The adult flea is 2-7mm long and brownish in colour. Their bodies are compressed from side to side enabling them to move quickly through hairs and they have relatively large hind limbs which are used for jumping. The three most common species are The Cat Flea (Ctenocephalides felis), The Dog Flea (Ctenocephalides canis) and The Human Flea (Pulex irritans )
All fleas live exclusively as parasites on warm blooded animals and although they have a preferred host, normally mammals, both the cat and dog flea can also be found on and feed from other animals and man. As well as being found on the host, fleas can frequently be found in the host’s bedding. Cat fleas are by far the most common accounting for 75% of all flea infestations. The flea population reaches its peak in September and is a particular problem in areas of high population density.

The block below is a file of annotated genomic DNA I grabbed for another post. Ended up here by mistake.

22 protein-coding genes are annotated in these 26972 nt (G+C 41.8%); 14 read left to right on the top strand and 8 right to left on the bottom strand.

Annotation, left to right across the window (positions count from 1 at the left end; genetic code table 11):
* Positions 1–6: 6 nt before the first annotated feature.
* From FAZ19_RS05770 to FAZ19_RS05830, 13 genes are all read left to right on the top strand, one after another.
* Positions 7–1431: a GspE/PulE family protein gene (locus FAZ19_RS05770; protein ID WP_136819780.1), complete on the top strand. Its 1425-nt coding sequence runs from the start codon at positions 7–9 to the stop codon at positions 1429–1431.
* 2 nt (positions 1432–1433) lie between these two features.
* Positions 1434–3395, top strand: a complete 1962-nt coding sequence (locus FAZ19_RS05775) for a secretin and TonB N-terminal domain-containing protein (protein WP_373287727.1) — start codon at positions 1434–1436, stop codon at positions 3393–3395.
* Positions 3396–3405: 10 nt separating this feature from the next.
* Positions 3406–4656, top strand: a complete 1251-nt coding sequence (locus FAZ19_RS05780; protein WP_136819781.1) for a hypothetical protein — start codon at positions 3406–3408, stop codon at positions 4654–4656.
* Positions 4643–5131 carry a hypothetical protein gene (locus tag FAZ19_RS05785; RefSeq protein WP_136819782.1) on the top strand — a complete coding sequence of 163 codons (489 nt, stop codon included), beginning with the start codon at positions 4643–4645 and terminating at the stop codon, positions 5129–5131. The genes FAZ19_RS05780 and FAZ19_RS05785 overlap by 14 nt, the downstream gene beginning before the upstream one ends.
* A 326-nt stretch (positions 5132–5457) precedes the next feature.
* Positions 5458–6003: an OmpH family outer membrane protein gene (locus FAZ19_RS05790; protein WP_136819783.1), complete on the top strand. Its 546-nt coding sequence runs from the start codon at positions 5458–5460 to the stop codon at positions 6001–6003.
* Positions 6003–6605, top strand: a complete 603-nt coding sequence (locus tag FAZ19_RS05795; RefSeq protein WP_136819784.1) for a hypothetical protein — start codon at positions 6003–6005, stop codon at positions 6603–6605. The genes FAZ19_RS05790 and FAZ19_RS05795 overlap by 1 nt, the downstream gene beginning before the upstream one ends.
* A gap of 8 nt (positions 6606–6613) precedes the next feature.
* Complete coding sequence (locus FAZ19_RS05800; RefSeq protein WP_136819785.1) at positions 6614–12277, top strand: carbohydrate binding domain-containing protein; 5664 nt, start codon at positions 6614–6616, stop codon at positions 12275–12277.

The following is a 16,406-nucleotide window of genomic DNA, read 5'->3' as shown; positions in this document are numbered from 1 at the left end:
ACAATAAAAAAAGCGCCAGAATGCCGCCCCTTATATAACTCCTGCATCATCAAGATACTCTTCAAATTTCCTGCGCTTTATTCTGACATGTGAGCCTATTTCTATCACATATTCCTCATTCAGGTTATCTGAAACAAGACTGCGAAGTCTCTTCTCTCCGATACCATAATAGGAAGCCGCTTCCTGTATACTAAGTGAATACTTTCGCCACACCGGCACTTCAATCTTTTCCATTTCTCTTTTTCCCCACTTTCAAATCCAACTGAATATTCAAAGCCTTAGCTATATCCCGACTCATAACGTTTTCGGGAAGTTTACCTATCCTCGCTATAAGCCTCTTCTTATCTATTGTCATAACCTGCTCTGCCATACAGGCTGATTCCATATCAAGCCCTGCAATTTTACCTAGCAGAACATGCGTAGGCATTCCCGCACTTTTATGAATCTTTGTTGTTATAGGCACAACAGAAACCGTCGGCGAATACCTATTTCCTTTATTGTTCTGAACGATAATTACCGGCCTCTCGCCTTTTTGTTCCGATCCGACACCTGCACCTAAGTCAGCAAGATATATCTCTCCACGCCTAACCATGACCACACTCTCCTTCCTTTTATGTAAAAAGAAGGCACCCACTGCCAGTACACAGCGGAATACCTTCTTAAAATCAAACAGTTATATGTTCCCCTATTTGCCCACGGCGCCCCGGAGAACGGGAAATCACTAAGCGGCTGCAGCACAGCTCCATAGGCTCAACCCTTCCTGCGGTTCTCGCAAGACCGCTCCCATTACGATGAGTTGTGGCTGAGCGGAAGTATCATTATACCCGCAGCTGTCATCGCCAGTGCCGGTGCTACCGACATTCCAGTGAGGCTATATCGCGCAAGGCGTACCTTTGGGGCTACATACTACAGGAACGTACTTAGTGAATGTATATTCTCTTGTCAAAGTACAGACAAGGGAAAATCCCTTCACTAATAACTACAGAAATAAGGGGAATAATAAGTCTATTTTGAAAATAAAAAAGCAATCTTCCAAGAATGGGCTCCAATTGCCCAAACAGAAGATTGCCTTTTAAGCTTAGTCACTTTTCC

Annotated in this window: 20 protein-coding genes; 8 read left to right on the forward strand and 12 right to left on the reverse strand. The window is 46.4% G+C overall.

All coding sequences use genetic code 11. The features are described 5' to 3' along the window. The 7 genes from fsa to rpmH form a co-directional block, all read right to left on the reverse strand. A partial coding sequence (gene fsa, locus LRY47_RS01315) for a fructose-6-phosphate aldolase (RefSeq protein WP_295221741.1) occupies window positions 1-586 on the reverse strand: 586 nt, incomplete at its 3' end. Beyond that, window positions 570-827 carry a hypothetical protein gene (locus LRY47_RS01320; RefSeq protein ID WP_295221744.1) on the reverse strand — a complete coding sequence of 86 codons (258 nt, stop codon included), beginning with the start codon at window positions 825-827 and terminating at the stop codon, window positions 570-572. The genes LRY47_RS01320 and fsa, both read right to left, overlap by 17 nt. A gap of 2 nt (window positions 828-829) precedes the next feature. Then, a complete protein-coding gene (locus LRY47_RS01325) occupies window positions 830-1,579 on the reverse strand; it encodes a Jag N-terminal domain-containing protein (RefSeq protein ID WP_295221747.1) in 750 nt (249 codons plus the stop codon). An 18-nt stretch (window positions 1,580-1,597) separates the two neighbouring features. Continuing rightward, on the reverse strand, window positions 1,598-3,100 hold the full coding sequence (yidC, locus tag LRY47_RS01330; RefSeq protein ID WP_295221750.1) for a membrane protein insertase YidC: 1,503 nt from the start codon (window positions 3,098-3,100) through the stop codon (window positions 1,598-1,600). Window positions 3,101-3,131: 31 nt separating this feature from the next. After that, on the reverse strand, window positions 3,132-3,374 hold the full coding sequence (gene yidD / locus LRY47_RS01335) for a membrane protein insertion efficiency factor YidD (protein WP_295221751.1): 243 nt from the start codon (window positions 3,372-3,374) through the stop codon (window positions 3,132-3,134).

In the UK fleas are not generally responsible for the spread of infection but do inflict on their host unpleasant bites. Flea bites will be seen as a tiny dark red spot surrounded by a reddened area. The bite will remain irritating for one to two days and in some cases may lead to hypersensitivity.
Flea eggs are small, oval shaped and pearl white in colour and are laid indiscriminately in the fur or feathers of the host or in its bedding or resting material. The eggs hatch in about one week into white thread-like larvae. The larvae thrive in dark, humid places such as carpets and animal bedding.
After two or three weeks when they are fully grown the larvae spin a cocoon and pupate. The adult usually emerges within seven weeks but can remain as a pupa throughout the winter only emerging when triggered by the movement of a suitable host. The complete life cycle will normally last four weeks but may take longer at low temperatures.